They were to be below all four towers on the block, as shown in the screenshot below, from the 2014 Supplemental Environmental Impact Statement. There were to be three separate entrances for vehicles: along Carlton Avenue, Dean Street, and Vanderbilt Avenue, as indicated by the black triangles.

From 2014 Final Supplemental EIS;
 added arrow points to 550 Vanderbilt
However, as indicated with the red arrow, no parking was built at the 550 Vanderbilt condo building, presumably reducing the space for parking on that block by about 25%.

This year, Empire State Development approved a reduction in 200 spaces in the project overall, claiming dubiously that the parking reduction overall in the project since 2006 easily accommodated the addition of 96,000 new below-ground square feet for Chelsea Piers.

That involves 67 spaces on the arena block, at B3 (38 Sixth), 240 spaces planned at Site 5, and 693 spaces on Block 1129, of which 303 spaces are already available. The new parking diagram, below, did not include a discussion of the entrances to the parking garages.

There was no mention that the cut in 200 spaces from the previous overall configuration, or 217 spaces on Block 1129, represented an overall reduction of just 40,000 square feet or 43,400 square feet, respectively.

(The original configuration, studied in 2006, was 1,970 spaces, with three entrances. Arguably, there's not too many more units per entrance planned. But we now know how congested that corner can already get.)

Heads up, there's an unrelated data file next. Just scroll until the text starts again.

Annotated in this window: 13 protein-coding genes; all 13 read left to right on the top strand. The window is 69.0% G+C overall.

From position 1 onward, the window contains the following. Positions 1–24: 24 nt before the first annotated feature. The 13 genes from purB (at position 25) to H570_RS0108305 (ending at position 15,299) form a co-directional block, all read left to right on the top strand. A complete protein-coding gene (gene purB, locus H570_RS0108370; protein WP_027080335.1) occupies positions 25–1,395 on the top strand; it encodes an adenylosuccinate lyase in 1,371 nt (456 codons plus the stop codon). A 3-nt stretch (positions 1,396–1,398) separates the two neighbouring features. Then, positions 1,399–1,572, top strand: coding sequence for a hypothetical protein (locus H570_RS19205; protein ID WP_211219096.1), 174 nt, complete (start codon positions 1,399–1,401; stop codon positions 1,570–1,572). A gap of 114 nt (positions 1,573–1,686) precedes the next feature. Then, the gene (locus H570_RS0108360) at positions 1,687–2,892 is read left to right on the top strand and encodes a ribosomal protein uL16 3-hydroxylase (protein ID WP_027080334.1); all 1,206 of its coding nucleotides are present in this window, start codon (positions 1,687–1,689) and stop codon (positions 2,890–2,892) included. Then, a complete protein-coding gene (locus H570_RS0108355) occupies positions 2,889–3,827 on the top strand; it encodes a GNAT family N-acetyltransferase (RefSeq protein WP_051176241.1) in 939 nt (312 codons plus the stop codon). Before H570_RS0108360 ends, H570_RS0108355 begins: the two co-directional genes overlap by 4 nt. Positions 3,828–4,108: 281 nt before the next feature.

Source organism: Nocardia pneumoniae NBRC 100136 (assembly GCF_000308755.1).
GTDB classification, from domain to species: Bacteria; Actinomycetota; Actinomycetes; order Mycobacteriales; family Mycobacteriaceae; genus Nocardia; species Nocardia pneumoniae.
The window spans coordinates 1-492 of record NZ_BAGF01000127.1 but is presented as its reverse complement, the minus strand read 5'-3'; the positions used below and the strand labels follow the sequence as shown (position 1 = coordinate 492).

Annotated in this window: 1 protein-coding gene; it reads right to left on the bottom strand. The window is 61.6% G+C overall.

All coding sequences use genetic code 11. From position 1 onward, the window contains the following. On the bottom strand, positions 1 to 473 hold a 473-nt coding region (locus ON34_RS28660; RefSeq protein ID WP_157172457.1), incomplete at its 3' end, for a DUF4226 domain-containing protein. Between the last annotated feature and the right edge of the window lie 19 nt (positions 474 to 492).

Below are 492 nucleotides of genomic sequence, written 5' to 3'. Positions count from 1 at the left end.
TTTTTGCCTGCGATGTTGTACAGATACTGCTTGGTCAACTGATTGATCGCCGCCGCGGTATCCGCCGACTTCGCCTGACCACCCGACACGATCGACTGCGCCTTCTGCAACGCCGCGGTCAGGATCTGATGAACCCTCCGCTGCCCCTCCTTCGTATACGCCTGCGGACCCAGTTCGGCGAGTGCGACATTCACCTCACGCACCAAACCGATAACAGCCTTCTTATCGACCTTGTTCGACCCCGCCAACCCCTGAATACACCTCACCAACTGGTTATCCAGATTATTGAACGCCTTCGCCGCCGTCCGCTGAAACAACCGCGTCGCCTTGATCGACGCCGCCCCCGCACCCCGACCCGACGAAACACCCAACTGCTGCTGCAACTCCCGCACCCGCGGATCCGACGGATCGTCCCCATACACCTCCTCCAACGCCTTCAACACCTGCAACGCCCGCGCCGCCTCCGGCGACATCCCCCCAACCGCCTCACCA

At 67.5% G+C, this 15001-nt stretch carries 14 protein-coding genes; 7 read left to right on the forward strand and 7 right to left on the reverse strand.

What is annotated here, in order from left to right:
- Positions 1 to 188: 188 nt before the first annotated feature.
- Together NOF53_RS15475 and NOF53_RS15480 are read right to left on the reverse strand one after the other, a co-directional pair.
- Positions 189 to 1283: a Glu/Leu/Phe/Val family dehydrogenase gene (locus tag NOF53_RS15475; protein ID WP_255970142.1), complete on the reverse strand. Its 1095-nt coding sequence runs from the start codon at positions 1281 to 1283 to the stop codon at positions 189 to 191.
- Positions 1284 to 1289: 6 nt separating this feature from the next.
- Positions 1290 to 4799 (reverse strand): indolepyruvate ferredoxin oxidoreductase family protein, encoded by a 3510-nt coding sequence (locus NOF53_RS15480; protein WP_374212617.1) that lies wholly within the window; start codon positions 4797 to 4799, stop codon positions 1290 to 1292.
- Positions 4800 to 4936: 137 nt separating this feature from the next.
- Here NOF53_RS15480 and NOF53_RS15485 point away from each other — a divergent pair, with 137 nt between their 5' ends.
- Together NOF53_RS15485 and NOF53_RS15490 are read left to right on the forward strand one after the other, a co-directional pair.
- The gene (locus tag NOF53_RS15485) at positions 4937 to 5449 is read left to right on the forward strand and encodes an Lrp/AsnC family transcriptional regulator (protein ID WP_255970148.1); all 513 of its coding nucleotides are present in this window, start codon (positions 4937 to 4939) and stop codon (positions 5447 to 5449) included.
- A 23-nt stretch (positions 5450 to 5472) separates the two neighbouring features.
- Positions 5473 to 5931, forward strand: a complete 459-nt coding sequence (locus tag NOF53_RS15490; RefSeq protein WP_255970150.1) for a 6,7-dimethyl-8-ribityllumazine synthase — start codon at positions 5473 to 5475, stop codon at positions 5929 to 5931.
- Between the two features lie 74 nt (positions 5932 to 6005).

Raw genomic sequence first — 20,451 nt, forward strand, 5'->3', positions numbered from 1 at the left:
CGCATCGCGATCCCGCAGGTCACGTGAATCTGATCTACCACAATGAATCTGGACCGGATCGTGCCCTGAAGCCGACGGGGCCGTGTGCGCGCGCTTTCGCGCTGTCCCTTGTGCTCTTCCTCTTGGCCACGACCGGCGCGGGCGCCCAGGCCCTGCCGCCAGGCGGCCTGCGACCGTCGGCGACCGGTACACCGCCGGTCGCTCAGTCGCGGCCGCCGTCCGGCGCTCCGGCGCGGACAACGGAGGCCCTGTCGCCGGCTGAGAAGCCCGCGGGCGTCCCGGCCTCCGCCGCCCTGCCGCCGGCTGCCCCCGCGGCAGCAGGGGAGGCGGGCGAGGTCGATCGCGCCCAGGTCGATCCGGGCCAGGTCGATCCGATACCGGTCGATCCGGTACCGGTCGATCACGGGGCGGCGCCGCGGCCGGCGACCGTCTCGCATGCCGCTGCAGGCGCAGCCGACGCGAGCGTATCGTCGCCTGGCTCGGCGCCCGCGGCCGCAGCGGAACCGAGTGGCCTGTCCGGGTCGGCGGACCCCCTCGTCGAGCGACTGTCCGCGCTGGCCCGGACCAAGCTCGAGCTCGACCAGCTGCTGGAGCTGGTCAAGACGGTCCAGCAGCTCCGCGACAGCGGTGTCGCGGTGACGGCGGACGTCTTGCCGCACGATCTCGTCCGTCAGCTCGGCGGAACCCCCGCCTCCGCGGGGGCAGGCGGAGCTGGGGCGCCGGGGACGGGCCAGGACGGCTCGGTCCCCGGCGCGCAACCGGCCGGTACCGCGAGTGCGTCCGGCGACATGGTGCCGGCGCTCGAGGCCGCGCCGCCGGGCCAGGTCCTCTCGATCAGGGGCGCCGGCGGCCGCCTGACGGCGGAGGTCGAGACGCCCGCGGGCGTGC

As I wrote, a decision to modify parking on that southeast block was made in 2014, when 550 Vanderbilt was built without parking, and the new plan seems to relate significantly to that choice, rather than a post-hoc analysis of parking usage.

The current parking plan

Now, as shown in the TF Cornerstone slide below prepared by Handel Architects, the entrance to all parking on that southeast block will be from 535 Carlton (B14), as the garage can be expanded underground. The ground floor space at B12 and B13 will be devoted to retail, Chelsea Piers, and necessary lobby and BOH (back of house) space. That leaves less room for a parking entrance.

TF Cornerstone: design by Handel Architects
As shown in the slide below, the parking will stretch underground below the Chelsea Piers space well down the block, with a larger amount of space directly below 535 Carlton, which has parking below ground not competing with other uses.

TF Cornerstone/Handel Architects: Parking at bottom in gray; Chelsea Piers space in pink
Note that the image above says 455 spaces. It was also mentioned by the presenters, and not contradicted by a representative of master developer Greenland Forest City Partners nor Empire State Developer. However, 455 + 303 = 758 spaces, not the 693 approved. (See above.)

The image below, showing elevations along the block, also indicates the competition for street-level use. The 550 Vanderbilt condo at right has space for expensive maisonettes at the ground floor.

TF Cornerstone/Handel Architects: street-level use will be busy at B12/B13
Looking at the bigger picture